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10-05-1999, 07:56 AM
Graduate study in Biomechanics at The Pennsylvania State University

The Department of Kinesiology and the Biomechanics Laboratory at
The Pennsylvania State University offer comprehensive advanced training in
the biomechanics of human motion. Applications for Fall 2000 admissions and
financial aid are now being accepted for the Ph.D. degree program.

This unique and rigorous program includes advanced coursework in
biomechanics and neighboring fields of science, weekly colloquia and
seminars, apprenticeship in the biomechanics laboratory and instructional
mentoring. Students develop a coherent area of expertise by designing an
academic program that includes introductory and advanced graduate courses
in classes such as Experimental Methods in Biomechanics and Motor Control,
Advanced Biomechanics of Human Movement, Modeling in Biomechanics, Sports
Biomechanics, Locomotion Studies, Musculoskeletal Mechanics, Forensic
Biomechanics, Motor Control, Motor Learning, Neurophysiological Basis of
Movement, Psychophysiology of Movement, Applied Muscle Physiology, Skeletal
Physiology, Advanced Exercise Physiology, Engineering of Human Work, and
others. In addition to the courses offered by the Department of
Kinesiology, students take classes in other areas, such as Mechanical
Engineering, Mathematics, and Psychology. Additional advanced courses,
including research seminars, are also offered. Some background in the
biological sciences is desirable for this curriculum; a good aptitude for
math/mechanics is crucial.

The Biomechanics Laboratory is well equipped to do research in various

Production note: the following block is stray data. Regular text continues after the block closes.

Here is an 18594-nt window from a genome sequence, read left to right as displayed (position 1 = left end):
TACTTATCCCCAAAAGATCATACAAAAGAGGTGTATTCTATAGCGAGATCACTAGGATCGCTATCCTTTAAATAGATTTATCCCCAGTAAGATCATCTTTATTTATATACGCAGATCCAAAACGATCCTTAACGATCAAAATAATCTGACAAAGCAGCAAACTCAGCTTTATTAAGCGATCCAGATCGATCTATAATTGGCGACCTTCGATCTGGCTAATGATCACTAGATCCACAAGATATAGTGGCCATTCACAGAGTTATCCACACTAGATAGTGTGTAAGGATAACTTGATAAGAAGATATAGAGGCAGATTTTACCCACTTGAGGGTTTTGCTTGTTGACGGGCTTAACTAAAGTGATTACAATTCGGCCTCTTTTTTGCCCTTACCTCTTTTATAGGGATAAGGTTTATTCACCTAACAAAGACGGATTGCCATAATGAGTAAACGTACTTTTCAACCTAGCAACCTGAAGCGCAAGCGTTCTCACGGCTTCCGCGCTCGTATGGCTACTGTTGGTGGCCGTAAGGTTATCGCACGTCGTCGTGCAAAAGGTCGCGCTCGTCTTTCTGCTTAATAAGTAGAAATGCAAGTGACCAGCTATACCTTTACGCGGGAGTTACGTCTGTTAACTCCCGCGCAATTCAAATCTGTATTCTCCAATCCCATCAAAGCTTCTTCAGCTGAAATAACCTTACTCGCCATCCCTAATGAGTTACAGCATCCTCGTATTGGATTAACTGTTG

fields of human movement biomechanics. The Laboratory recently moved to a
new location and presently occupies approximately 2200 square feet of space
divided into 7 rooms.
Areas of research currently being conducted are: force sharing among
fingers as a model of the redundancy problem, hand biomechanics and finger
control in multi-digit tasks, biomechanics of standing posture, the
response of lumbar spine to mechanical load studied in vivo with MRI,
maximal power production in human movement, wavelet analysis of EMG
recordings, and impact biomechanics. A continuing focus for many of the
research projects will be analyzing the biomechanical aspects of motor
control problems.

Applications for admission and financial aid should be received by
the Graduate School Admissions Office no later than January 20, 2000. The
available assistantships are for approximately $10,000/year and include a
tuition remission. For admission of a student into the Biomechanics
Program, the main considerations are: (a) the course background of the
student (science courses, including Physics, Mechanics, Mathematics,
Computer Science, Anatomy, Physiology, etc.); (b) the student's mathematics
("quantitative") GRE score, which should be at least in the high 600's, and
preferably in the 700's ; and (c) the student's record of interest and
academic performance in the biomechanics of human movement. Outstanding
students from the biological and engineering sciences are encouraged to
apply. For more information about the program, please visit our lab
homepage at the address "http://www.psu.edu/dept/biomechanics".

Candidates should send a letter of interest to: Prof. Vladimir M.
Zatsiorsky, Director, Biomechanics Laboratory, 39 Recreation Hall,
University Park, PA
16802, Phone: (814) 865-3445, Fax: (814) 865-2440, E-mail: vxz1@psu.edu.

If you are seriously considering Graduate Work at Penn State, please
request Department and University information from:
Amy Bierly
Penn State University
Kinesiology Department
146 Recreation Building
University Park, PA 16802
e-mail: alb1@psu.edu
(814) 863-0847

Vladimir M. Zatsiorsky
Professor of Kinesiology
Director of the Biomechanics Laboratory
39 Rec Bldg
University Park
PA 16802

Phone (voice) (814) 865-3445
Phone (message) (814) 863-7725
Fax (814) 865-2440
Email vxz1@psu.edu

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